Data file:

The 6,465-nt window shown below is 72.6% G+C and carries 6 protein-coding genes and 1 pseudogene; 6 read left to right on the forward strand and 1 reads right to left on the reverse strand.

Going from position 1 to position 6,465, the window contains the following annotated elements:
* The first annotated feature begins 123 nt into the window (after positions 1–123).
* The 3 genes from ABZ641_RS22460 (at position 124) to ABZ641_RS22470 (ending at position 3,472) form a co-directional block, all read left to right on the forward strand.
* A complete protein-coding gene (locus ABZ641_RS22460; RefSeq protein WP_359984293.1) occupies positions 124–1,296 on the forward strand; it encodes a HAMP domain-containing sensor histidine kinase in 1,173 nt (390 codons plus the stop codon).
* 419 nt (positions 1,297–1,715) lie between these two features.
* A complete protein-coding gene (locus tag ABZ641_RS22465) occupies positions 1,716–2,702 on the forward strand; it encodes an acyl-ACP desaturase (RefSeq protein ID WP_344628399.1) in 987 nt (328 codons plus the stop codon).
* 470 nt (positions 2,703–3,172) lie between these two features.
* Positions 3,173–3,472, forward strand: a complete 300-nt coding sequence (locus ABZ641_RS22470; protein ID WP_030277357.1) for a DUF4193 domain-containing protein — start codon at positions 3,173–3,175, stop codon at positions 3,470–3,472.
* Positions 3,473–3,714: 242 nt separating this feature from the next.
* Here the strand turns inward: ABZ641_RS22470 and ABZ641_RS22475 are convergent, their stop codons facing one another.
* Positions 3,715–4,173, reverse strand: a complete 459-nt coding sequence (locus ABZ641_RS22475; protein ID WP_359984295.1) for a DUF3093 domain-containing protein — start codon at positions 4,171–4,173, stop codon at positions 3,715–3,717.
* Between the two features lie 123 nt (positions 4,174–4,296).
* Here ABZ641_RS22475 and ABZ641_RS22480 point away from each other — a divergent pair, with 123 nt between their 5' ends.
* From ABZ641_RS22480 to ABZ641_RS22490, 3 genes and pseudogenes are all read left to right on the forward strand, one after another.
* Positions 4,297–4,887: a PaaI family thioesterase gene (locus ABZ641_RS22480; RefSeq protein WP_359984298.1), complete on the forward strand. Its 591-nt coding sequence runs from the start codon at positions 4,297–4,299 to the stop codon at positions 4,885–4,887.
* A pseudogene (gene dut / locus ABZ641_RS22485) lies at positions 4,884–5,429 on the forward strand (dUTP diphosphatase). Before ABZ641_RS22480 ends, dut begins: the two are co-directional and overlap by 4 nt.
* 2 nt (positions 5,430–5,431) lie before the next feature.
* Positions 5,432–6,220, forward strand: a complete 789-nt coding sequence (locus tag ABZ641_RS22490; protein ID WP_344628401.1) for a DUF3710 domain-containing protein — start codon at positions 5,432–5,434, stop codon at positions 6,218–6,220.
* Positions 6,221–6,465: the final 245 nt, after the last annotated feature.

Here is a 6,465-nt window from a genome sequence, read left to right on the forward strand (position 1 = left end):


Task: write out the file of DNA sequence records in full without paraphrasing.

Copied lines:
The 6,465-nt window shown below is 72.6% G+C and carries 6 protein-coding genes and 1 pseudogene; 6 read left to right on the forward strand and 1 reads right to left on the reverse strand.

Going from position 1 to position 6,465, the window contains the following annotated elements:
* The first annotated feature begins 123 nt into the window (after positions 1–123).
* The 3 genes from ABZ641_RS22460 (at position 124) to ABZ641_RS22470 (ending at position 3,472) form a co-directional block, all read left to right on the forward strand.
* A complete protein-coding gene (locus ABZ641_RS22460; RefSeq protein WP_359984293.1) occupies positions 124–1,296 on the forward strand; it encodes a HAMP domain-containing sensor histidine kinase in 1,173 nt (390 codons plus the stop codon).
* 419 nt (positions 1,297–1,715) lie between these two features.
* A complete protein-coding gene (locus tag ABZ641_RS22465) occupies positions 1,716–2,702 on the forward strand; it encodes an acyl-ACP desaturase (RefSeq protein ID WP_344628399.1) in 987 nt (328 codons plus the stop codon).
* 470 nt (positions 2,703–3,172) lie between these two features.
* Positions 3,173–3,472, forward strand: a complete 300-nt coding sequence (locus ABZ641_RS22470; protein ID WP_030277357.1) for a DUF4193 domain-containing protein — start codon at positions 3,173–3,175, stop codon at positions 3,470–3,472.
* Positions 3,473–3,714: 242 nt separating this feature from the next.
* Here the strand turns inward: ABZ641_RS22470 and ABZ641_RS22475 are convergent, their stop codons facing one another.
* Positions 3,715–4,173, reverse strand: a complete 459-nt coding sequence (locus ABZ641_RS22475; protein ID WP_359984295.1) for a DUF3093 domain-containing protein — start codon at positions 4,171–4,173, stop codon at positions 3,715–3,717.
* Between the two features lie 123 nt (positions 4,174–4,296).
* Here ABZ641_RS22475 and ABZ641_RS22480 point away from each other — a divergent pair, with 123 nt between their 5' ends.
* From ABZ641_RS22480 to ABZ641_RS22490, 3 genes and pseudogenes are all read left to right on the forward strand, one after another.
* Positions 4,297–4,887: a PaaI family thioesterase gene (locus ABZ641_RS22480; RefSeq protein WP_359984298.1), complete on the forward strand. Its 591-nt coding sequence runs from the start codon at positions 4,297–4,299 to the stop codon at positions 4,885–4,887.
* A pseudogene (gene dut / locus ABZ641_RS22485) lies at positions 4,884–5,429 on the forward strand (dUTP diphosphatase). Before ABZ641_RS22480 ends, dut begins: the two are co-directional and overlap by 4 nt.
* 2 nt (positions 5,430–5,431) lie before the next feature.
* Positions 5,432–6,220, forward strand: a complete 789-nt coding sequence (locus tag ABZ641_RS22490; protein ID WP_344628401.1) for a DUF3710 domain-containing protein — start codon at positions 5,432–5,434, stop codon at positions 6,218–6,220.
* Positions 6,221–6,465: the final 245 nt, after the last annotated feature.

Here is a 6,465-nt window from a genome sequence, read left to right on the forward strand (position 1 = left end):